I know what you’re thinking: I can’t believe it!
You’d be right.
The right-wing echo chamber amplified a seriously flawed poll conducted by the fringe Association of American Physicians and Surgeons. While most mainstream physicians’ groups, like the American Medical Association, backed the Affordable Care Act, the AAPS has taken a variety of extreme stances. They’ve advised doctors not to accept Medicare payments, argued that abortion causes breast cancer, and pushed conspiracy theories related to the death of Vince Foster. They were the source of the bogus claim that immigrants were causing a leprosy epidemic, one happily parroted by Lou Dobbs.
Certainly, the organization is an extreme one, but it’s still possible that the poll is valid. Or it would be, if it had been conducted using standard polling methodology. It was not.
The survey was conducted by fax and online from April 18 to May 22, 2012. DPMAF obtained the office fax numbers of 36,000 doctors in active clinical practice, and 16,227 faxes were successfully delivered. Doctors were asked to return their completed surveys by fax, or online at a web address included in the faxed copy. Browser rules prevented doctors from filing duplicate surveys, and respondents were asked to provide personal identification for verification. The response rate was 4.3% for a total of 699 completed surveys.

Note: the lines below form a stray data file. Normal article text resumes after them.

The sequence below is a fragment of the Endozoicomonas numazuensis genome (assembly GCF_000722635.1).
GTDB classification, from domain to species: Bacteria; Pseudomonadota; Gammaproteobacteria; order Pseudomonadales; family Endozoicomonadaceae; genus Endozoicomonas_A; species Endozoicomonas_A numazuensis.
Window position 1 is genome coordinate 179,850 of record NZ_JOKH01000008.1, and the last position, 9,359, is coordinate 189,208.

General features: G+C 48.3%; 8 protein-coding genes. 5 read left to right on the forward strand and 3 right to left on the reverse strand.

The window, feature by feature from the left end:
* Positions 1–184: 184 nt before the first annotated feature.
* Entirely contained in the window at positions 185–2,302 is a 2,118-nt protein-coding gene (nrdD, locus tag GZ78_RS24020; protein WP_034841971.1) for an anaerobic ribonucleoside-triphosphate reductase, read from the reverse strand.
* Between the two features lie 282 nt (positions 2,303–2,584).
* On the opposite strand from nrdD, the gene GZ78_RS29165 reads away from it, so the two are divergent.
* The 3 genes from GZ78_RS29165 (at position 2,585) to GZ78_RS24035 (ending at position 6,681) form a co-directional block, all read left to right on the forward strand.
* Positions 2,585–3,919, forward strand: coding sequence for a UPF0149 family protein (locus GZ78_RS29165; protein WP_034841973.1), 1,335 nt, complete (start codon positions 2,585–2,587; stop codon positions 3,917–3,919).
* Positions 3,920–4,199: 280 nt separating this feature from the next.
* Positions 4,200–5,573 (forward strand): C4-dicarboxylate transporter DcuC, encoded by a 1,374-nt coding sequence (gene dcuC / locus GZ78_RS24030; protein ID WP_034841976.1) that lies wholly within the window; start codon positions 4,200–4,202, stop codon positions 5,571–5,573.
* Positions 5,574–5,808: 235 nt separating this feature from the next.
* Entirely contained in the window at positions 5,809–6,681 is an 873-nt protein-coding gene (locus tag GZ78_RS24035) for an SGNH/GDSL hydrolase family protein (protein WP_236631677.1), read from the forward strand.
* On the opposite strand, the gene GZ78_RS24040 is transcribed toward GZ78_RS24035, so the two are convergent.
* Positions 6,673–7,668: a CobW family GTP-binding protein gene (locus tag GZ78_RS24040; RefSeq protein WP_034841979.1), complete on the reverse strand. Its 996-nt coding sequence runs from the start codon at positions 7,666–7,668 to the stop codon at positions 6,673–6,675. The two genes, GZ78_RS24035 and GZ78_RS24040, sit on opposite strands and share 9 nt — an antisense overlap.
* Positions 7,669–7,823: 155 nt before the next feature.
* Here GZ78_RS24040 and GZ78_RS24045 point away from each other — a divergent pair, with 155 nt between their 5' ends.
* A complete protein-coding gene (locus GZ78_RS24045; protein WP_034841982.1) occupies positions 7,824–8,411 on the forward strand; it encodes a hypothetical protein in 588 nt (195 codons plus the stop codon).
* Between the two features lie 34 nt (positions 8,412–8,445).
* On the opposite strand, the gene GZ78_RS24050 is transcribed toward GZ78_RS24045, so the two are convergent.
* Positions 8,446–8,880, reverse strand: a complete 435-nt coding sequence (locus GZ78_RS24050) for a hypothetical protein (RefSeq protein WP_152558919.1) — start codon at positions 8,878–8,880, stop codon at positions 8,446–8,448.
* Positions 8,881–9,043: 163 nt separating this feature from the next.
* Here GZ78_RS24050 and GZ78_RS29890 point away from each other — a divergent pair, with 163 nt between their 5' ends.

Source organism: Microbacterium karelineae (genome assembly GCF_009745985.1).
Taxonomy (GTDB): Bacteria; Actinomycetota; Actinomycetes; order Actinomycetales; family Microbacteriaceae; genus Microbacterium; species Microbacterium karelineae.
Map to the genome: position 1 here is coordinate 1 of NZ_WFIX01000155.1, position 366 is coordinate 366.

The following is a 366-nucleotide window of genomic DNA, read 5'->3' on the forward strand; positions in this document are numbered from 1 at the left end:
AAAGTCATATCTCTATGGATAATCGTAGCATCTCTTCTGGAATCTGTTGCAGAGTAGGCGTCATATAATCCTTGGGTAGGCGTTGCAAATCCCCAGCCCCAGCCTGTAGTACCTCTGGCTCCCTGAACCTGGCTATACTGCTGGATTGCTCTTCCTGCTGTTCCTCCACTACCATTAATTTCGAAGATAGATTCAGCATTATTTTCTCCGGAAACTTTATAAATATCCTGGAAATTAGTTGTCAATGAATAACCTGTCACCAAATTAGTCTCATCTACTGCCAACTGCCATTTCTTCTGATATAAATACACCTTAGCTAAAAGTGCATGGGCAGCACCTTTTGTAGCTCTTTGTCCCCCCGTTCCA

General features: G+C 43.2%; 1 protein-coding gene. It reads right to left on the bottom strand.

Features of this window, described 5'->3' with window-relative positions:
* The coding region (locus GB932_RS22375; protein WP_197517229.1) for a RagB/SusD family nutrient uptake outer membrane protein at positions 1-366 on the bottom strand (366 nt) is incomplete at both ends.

Of course, sending a blast fax and seeing who responds is not the way anyone would do a poll; the purpose of polling is to get a random cross-section of the group being polled. By leaving the responses up to who happens to come across a fax and respond to it, the AAPS survey was certain to reach a non-random sample of physicians. Not to mention that more than a few non-extreme physicians may have chucked the fax the second they saw who it was from.
Even with the odd methodology, the polling didn’t say what the right-wing media claimed it did.
How do current changes in the medical system affect your desire to practice medicine?
Makes me think about quitting – 83%
Unsure/No opinion – 13%
I’m re-energized – 5%
If that question strikes you as nonsensical, you’re not the only one. It doesn’t say what changes in the medical system we’re talking about. It doesn’t specify Obamacare, or indeed, even reference the Affordable Care Act. The three options — re-energized, thinking about quitting, and “unsure” — hardly seem to cover any logical terrain. Indeed, the question seems almost designed to elicit a negative response.
So to summarize, the right-wing media amplified and promoted a poll with serious methodological problems, run by an organization with a highly dubious history, and even then, they misrepresented what the poll said. It would be funny if it wasn’t so sad.
Image Credit: Sue Peacock